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Documentation for: parse-analysis.r


Parse Analysis Toolset

1. What is this all about?

A few functions to help analyse the way Parse works - good for learning too!

2. Why are these functions useful?

  • Understanding how parse works
  • Debugging parse rules that are not working
  • Making your parse rules more efficient

3. What do the functions do?

3.1 Count-Parse

Returns some basic statistics on the Parse "events" that occur, totalled by rule name. The first column (array) represents the number of tests, the second is passes, the third is fails. A test event occurs when parse begins the rule. Pass and Fail events occur when the rule finishes.

This function could be useful to identify rules that are failing too often and therefore being too inefficient. By restructuring or maybe even only reordering your parse rules to accommodate the most likely input sequence you may be able to get your parsing to work faster.

3.1.1 Output format

    <block-of-rules>
    <block-of-test-counts>
    <block-of-pass-counts>
    <block-of-fail-counts>

3.2 Explain-Parse

This function is useful both when learning how parse works and when debugging complex parse rules.

Prints and indented trace of the rules as they are started and finished with the current input index position. Each event is numbered with a step number. Pass and Fail events will show what rule is finishing by referring to the step that it started on.

A nicer way to understand what is going is to use visualise-parse - (see parse-analysis-view.r).

3.2.1 Output format

Begin lines show when a rule begins evaluation:

    <step-number> begin <rule-identifier> at <input-index-position>

End lines show when a rule ends evaluation (successfully or not):

    <step-number> end <rule-identifier> at <input-index-position>
        started-on <step-number-of-begin> pass/fail

3.3 Tokenise-Parse

Treats the rule names as token names, for each successful rule it returns the name, the length of input matched and the input position that the token starts at.

3.3.1 Output format

    <rule-identifier><length-of-matched-input><input-index-position> ...

3.4 Hook-Parse and Unhook-Parse

These are low-level functions used by the other functions to insert tracing codeinto parse rules.

3.5 Example

Here are some simple rules:

    digit: charset {0123456789}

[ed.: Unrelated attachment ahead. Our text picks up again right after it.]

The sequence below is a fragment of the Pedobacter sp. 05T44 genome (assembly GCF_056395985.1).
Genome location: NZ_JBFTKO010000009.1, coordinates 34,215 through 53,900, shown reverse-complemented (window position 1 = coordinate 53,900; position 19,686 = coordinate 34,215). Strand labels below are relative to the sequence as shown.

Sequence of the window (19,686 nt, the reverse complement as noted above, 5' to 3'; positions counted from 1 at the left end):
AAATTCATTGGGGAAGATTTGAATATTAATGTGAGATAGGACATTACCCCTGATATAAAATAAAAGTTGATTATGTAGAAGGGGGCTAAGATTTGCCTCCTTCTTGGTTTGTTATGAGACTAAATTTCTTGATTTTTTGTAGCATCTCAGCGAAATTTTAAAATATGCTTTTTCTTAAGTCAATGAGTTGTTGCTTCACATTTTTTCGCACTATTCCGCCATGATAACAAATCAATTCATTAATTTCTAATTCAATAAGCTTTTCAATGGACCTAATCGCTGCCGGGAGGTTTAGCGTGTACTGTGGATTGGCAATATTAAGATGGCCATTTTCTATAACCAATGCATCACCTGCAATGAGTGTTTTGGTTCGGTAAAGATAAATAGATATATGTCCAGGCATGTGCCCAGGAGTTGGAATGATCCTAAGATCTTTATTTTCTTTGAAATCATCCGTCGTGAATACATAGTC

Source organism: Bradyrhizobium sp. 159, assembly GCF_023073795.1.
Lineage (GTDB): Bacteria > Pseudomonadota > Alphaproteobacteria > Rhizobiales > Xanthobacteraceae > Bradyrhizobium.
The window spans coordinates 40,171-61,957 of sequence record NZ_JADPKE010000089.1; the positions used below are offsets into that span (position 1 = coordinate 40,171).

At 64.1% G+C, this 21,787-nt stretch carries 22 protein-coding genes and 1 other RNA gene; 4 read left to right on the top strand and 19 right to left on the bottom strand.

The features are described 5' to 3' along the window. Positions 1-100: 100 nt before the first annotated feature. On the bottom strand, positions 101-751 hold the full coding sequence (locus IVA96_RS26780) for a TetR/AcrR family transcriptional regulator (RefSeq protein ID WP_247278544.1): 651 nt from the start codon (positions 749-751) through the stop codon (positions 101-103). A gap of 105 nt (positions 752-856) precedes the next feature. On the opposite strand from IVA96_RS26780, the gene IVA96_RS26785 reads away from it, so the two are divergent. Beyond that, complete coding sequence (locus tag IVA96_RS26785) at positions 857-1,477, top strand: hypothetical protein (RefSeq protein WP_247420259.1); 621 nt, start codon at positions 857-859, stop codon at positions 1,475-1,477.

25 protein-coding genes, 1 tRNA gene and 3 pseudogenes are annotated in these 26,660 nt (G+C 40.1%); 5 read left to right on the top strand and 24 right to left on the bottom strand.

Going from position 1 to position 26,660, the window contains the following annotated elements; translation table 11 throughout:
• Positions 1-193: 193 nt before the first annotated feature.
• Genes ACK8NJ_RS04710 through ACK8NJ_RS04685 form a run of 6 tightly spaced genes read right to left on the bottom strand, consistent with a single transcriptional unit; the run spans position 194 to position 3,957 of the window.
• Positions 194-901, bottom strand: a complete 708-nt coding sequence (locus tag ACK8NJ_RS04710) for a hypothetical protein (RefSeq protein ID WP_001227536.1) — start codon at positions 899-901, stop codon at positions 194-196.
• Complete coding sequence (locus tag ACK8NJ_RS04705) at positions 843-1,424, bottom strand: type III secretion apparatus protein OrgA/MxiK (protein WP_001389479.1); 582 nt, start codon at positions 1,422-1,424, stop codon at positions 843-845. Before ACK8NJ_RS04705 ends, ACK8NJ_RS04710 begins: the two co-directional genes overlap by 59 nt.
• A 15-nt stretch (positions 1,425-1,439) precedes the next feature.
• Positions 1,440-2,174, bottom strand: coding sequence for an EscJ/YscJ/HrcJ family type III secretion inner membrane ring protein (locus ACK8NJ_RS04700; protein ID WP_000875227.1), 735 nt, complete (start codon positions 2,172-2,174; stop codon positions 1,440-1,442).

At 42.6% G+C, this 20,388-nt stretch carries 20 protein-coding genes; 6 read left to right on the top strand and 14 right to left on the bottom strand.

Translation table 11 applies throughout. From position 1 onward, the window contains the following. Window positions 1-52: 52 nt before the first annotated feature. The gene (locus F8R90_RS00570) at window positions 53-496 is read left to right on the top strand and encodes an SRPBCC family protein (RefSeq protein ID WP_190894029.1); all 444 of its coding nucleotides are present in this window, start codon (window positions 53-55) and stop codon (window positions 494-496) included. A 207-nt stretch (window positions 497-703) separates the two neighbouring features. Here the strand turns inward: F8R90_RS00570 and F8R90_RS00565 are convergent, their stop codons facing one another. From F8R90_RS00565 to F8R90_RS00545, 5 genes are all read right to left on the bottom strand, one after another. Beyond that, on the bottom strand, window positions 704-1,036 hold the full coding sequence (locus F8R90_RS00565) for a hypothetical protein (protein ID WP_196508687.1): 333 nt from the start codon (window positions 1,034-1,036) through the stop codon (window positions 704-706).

hexalpha: charset {ABCDEF}
    sample: [hexalpha some digit]

Running explain-parse:

    >> explain-parse [hexalpha digit sample] [parse {A23} sample]
    1 begin sample at 1 level 1
      2 begin hexalpha at 1 level 2
      3 end hexalpha at 2 started-on 2 pass
      4 begin digit at 2 level 2
      5 end digit at 3 started-on 4 pass
      6 begin digit at 3 level 2
      7 end digit at 4 started-on 6 pass
      8 begin digit at 4 level 2
      9 end digit at 4 started-on 8 fail
    10 end sample at 4 started-on 1 pass

In the output above you can see that the Sample rule started on step 1 and finished on step 10.

The digit rule started on step 4 at input index position 2 and finished successfully on step 5 at input index position 3. Ie. that the digit rule matched exactly 1 character.

4. When will these functions not work?

Standard parse programming rules and even some dynamic parse programming should be fine. Some advanced dynamic parse programming may not work with these functions.

Obviously a bug could cause an infinite loop - there is a lot of work going on and a few assumptions being made. Therefore the best use of this script is in an ad-hoc fashion by developers not as part of production programs.

4.1 What do you mean by dynamic parse programming?

Changing the input or the rules as parse executes. If you have the skills to do this you should be able to work out if you can use these functions with your dynamic parse programming.

5. How do these functions work?

Most parse rules are identified by words. For example the word Digit here identifies a parse rule that matches numbers:

    digit: charset {0123456789}

You give the hook-parse function a block of words that identify parse rules and it will create new parse rules that provide the extra functionality along with calling the original rules. In this way the rules are "hooked" in-place. Using this hook technique useful information can be tracked as the REBOL Parse function evaluates the rules. Even existing built-in parse rules can be tracked (using the Bind function).Functions like tokenise-parse and explain-parse use hook-parse automtically so you do not have to use it.

5.1 How can I track built-in rules?

See the XML example in the documentation for parse-analysis-view.r for an example.

6. New REBOL Parse changes

Some parse keywords were introduced that may make some of this a bit easier, but I learnt parse a while agoand haven't updated myself on all the new features. So I have not tested the functions it's behaviour with these.I suspect most things will be fine.

6.1 Will paths in rules work?

The rule block supplied to the functions must be a block of words. Other than that, paths in your rules should be ok.

7. About the script author

Brett Handley started programming REBOL early 2000 and maintains a site of REBOL information and scripts at:

http://www.codeconscious.com/rebol/